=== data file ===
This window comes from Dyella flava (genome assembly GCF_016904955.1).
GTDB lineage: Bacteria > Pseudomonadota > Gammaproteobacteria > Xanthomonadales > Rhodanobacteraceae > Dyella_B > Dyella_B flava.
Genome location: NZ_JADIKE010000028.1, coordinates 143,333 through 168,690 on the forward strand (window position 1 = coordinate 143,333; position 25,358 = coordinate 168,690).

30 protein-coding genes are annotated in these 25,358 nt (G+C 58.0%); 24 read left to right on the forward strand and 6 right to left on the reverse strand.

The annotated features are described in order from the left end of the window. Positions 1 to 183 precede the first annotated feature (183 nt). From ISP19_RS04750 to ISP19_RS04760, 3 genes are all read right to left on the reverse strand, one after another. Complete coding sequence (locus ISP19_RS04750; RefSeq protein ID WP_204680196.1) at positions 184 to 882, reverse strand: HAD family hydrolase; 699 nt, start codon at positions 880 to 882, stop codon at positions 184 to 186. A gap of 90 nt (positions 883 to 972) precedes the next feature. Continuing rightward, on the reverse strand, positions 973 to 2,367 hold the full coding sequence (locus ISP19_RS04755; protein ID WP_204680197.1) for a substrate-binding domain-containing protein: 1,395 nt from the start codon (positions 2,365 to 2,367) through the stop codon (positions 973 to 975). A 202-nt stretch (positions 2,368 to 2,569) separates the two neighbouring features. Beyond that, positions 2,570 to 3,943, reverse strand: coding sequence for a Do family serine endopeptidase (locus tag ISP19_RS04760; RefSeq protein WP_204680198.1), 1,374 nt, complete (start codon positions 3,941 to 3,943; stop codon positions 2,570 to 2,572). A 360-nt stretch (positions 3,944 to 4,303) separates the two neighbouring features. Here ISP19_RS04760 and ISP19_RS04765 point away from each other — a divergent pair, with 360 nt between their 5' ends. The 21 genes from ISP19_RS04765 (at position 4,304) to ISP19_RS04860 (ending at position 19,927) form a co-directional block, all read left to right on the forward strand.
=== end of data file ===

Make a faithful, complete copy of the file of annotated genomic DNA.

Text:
This window comes from Dyella flava (genome assembly GCF_016904955.1).
GTDB lineage: Bacteria > Pseudomonadota > Gammaproteobacteria > Xanthomonadales > Rhodanobacteraceae > Dyella_B > Dyella_B flava.
Genome location: NZ_JADIKE010000028.1, coordinates 143,333 through 168,690 on the forward strand (window position 1 = coordinate 143,333; position 25,358 = coordinate 168,690).

30 protein-coding genes are annotated in these 25,358 nt (G+C 58.0%); 24 read left to right on the forward strand and 6 right to left on the reverse strand.

The annotated features are described in order from the left end of the window. Positions 1 to 183 precede the first annotated feature (183 nt). From ISP19_RS04750 to ISP19_RS04760, 3 genes are all read right to left on the reverse strand, one after another. Complete coding sequence (locus ISP19_RS04750; RefSeq protein ID WP_204680196.1) at positions 184 to 882, reverse strand: HAD family hydrolase; 699 nt, start codon at positions 880 to 882, stop codon at positions 184 to 186. A gap of 90 nt (positions 883 to 972) precedes the next feature. Continuing rightward, on the reverse strand, positions 973 to 2,367 hold the full coding sequence (locus ISP19_RS04755; protein ID WP_204680197.1) for a substrate-binding domain-containing protein: 1,395 nt from the start codon (positions 2,365 to 2,367) through the stop codon (positions 973 to 975). A 202-nt stretch (positions 2,368 to 2,569) separates the two neighbouring features. Beyond that, positions 2,570 to 3,943, reverse strand: coding sequence for a Do family serine endopeptidase (locus tag ISP19_RS04760; RefSeq protein WP_204680198.1), 1,374 nt, complete (start codon positions 3,941 to 3,943; stop codon positions 2,570 to 2,572). A 360-nt stretch (positions 3,944 to 4,303) separates the two neighbouring features. Here ISP19_RS04760 and ISP19_RS04765 point away from each other — a divergent pair, with 360 nt between their 5' ends. The 21 genes from ISP19_RS04765 (at position 4,304) to ISP19_RS04860 (ending at position 19,927) form a co-directional block, all read left to right on the forward strand.